On Monday, Georgia’s Republican Governor Brian Kemp signed the strictest abortion bill in the country. This new law will outlaw abortion after a fetal heartbeat can be detected, which is generally around six weeks after conception—a point at which most women don't even realize they are pregnant. The law is scheduled to go into effect in 2020, if it stands up in court.
Not to be outdone, the next day, the Alabama State Legislature passed an even stricter bill, one that will outlaw abortion entirely unless the life of the mother is at risk, with no exceptions for rape or incest. It will also punish doctors or others who provide abortions by up to 99 years in prison.
These are both very, very bad laws. Not only will more people be forced into pregnancy and parenthood before they are ready, pregnant women will also, quite literally, die. That's what happens when women don't have access to abortion. According to the World Health Organization, there are around 25 million unsafe abortions a year, mostly in the developing world where abortion is either inaccessible or illegal, and these abortions result in complications for an estimated 7 million women. And complications can include death: The WHO estimates that between 5 and 13 percent of maternal deaths are due to unsafe abortions.
This trend to criminalize abortion is spreading: Utah, Ohio, and Kentucky, Arkansas, and Mississippi have all recently passed abortion restrictions, and it's likely to be a major issue in the coming presidential election.
Ironically, women are more likely to experience unplanned pregnancy in states that mandate abstinence-only sex education, where birth control is difficult to access, and where governments fail to provide basic support for families like health care and early childhood education—states, in other words, a whole lot like the ones currently pushing to criminalize abortion.
But as destructive as these laws are, they're also strategic. The intention of laws like Alabama's is to provoke lawsuits—which they already have. Not a day after Alabama lawmakers passed this draconian legislation, the ACLU and other groups announced they'd be taking the state to court. And if this case makes its way to the Supreme Court, conservatives are hopeful it will lead to the overturning to Roe v. Wade now that the bench is stacked in their favor. Once a Moral Majority fever dream, the criminalization of abortion is almost within conservative reach.
Liberals are terrified of this possibility, for good reason. Abortion is a common and essential procedure in women's health, and it always has been. The first recorded evidence of abortion goes back to Egypt in 1550 BCE and I'm willing to bet that women have been inducing miscarriage since they figured out how to do it, from fasting and bloodletting to pouring hot water on the abdomen. Unplanned pregnancy is a part of the human condition, and no law can change that (although if I got my way, all humans would be temporarily sterilized at puberty and pregnancy would be opt-in instead of opt-out).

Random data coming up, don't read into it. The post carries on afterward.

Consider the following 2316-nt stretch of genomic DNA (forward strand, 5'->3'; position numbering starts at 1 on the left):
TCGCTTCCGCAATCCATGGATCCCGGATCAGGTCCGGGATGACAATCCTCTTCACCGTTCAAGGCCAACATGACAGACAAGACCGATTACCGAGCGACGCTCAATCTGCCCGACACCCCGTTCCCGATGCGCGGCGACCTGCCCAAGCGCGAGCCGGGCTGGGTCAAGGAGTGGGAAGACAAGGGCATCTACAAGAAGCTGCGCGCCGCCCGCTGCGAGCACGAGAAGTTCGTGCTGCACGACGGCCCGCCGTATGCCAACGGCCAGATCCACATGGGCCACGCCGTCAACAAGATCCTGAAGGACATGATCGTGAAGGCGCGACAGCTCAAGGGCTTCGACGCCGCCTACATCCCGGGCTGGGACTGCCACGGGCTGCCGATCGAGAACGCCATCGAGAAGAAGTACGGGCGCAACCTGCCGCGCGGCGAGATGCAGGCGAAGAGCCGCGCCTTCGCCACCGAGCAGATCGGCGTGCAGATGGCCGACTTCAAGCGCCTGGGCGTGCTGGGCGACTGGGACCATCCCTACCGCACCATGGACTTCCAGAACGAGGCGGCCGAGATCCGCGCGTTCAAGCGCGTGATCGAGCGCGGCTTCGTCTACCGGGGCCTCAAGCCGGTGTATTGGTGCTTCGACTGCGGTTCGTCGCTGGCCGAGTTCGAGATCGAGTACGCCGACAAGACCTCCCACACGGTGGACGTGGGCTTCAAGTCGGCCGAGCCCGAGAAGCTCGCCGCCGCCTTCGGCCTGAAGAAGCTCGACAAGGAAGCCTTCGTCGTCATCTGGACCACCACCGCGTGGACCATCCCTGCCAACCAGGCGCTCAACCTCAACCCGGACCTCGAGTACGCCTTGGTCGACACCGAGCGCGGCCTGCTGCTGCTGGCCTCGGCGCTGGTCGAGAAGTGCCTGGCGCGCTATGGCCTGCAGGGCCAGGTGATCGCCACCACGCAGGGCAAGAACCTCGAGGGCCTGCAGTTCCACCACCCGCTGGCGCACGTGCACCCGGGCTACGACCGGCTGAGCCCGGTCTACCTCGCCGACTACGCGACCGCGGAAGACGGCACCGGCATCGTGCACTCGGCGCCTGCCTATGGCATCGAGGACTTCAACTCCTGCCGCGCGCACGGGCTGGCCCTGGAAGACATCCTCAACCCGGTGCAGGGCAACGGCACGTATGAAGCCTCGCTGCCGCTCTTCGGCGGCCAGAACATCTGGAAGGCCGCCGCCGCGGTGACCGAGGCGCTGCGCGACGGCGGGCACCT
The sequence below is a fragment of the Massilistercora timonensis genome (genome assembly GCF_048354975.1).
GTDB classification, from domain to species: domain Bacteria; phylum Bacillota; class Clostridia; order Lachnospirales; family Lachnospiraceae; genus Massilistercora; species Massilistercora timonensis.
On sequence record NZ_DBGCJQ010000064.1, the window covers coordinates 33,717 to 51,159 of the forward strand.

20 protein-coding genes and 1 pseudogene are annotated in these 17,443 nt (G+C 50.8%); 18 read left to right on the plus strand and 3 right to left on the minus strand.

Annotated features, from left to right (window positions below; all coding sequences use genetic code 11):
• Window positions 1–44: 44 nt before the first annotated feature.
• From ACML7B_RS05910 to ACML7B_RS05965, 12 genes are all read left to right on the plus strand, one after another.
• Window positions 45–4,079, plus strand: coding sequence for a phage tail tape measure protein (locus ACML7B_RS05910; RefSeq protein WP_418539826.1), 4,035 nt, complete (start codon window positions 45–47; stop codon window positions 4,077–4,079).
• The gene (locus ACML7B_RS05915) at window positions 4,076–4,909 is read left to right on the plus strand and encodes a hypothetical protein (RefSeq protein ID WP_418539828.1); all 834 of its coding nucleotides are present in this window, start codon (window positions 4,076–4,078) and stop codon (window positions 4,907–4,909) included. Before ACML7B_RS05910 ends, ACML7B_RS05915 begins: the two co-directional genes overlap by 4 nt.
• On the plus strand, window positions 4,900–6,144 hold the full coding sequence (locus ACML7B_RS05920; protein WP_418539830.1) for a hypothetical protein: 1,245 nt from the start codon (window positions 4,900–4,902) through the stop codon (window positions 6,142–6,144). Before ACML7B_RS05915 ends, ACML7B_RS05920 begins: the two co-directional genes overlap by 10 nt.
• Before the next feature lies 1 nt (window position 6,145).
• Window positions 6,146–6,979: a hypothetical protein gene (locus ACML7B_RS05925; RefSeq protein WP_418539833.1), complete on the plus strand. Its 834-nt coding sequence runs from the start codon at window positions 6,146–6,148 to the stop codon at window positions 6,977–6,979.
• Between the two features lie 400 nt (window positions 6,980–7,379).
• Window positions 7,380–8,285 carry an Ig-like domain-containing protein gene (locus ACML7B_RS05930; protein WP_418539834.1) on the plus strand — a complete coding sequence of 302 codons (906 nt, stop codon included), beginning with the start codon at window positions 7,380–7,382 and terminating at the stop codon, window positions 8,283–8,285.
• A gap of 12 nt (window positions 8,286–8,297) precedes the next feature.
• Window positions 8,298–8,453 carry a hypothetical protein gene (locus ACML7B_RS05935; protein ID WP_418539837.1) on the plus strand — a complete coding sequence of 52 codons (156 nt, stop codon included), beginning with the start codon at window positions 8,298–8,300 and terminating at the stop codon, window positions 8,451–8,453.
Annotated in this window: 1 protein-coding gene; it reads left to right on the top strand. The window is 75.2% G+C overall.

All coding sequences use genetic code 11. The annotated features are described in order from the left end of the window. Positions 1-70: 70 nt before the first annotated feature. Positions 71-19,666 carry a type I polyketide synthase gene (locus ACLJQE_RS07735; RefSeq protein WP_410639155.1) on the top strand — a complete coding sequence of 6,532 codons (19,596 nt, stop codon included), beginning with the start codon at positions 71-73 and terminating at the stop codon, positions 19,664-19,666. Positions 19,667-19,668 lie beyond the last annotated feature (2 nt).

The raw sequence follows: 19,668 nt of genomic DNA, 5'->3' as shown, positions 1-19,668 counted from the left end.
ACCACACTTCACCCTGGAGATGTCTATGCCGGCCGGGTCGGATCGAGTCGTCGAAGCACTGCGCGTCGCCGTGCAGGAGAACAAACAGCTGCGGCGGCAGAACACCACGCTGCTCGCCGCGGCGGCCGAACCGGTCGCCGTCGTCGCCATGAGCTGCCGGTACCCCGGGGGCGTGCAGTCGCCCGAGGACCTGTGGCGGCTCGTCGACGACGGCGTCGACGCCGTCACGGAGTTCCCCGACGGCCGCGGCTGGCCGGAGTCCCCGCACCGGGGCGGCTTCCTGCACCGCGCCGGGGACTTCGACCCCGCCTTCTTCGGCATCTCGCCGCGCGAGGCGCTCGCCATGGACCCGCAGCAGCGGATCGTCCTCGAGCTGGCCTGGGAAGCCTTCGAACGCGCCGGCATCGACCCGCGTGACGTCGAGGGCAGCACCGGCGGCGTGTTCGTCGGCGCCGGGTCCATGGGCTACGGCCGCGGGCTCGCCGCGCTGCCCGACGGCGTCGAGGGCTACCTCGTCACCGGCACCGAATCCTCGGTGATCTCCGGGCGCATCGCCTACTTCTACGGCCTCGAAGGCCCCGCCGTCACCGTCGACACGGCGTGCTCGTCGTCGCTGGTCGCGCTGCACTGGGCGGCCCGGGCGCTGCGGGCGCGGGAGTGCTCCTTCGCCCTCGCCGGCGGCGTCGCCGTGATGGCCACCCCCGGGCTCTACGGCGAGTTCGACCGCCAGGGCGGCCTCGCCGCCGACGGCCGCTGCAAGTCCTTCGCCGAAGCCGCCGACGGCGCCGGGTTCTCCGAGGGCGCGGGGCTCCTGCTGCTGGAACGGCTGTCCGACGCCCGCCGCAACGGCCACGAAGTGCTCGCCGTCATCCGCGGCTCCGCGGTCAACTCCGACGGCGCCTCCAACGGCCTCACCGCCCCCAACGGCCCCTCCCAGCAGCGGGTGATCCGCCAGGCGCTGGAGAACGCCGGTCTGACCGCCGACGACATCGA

To many on the left, anti-abortion laws are just another patriarchal attempt to control women's bodies. The Alabama Senate, for instance, only has four women, and three of them voted against the law (the fourth was absent). As Bernie Sanders wrote on Twitter, "These hypocrites decry 'big government,' yet they want to control every aspect of women's bodies, private decisions, and futures." Or, as Twitter-famous OB/GYN Jennifer Gunter put it, “There is no moral issue with abortion. Anyone who thinks their [sic] is has developed their ethics in a patriarchal society and has yet to break free from that oppression. It benefits men to control women’s bodies.” To her, and to many other feminists, it’s a black and white issue: If you aren’t pro-choice, you’re simply trying to control women’s bodies and that’s that.
However, when you look at data, this picture gets a little more complicated. According to a 2018 Gallup survery, Americans are evenly divided on abortion: 48 percent of respondents said they were pro-choice; 48 percent said they were pro-life. That's not too surprising: Abortion is one of the most divisive issues in the country, and the numbers have been relatively stable over time. What is surprising is the breakdown by sex, because there are nearly as many women who call themselves pro-life as there are men. Forty-nine percent of male respondents said they were pro-life and 47 percent of women agreed with them. And this includes women in power: The Alabama representative who introduced this anti-choice legislation, is, herself, a woman, as is Governor Kay Ivey, who signed the bill into law on Wednesday afternoon.
Of course, you could tell yourself that the 47 percent of women who oppose abortion have been gaslit by their husbands, who secretly hate women and want to control their bodies. Plenty of people repeat this platitude as though it were fact. But is actually true? The only way to find out, I figured, was to actually ask a pro-life woman myself.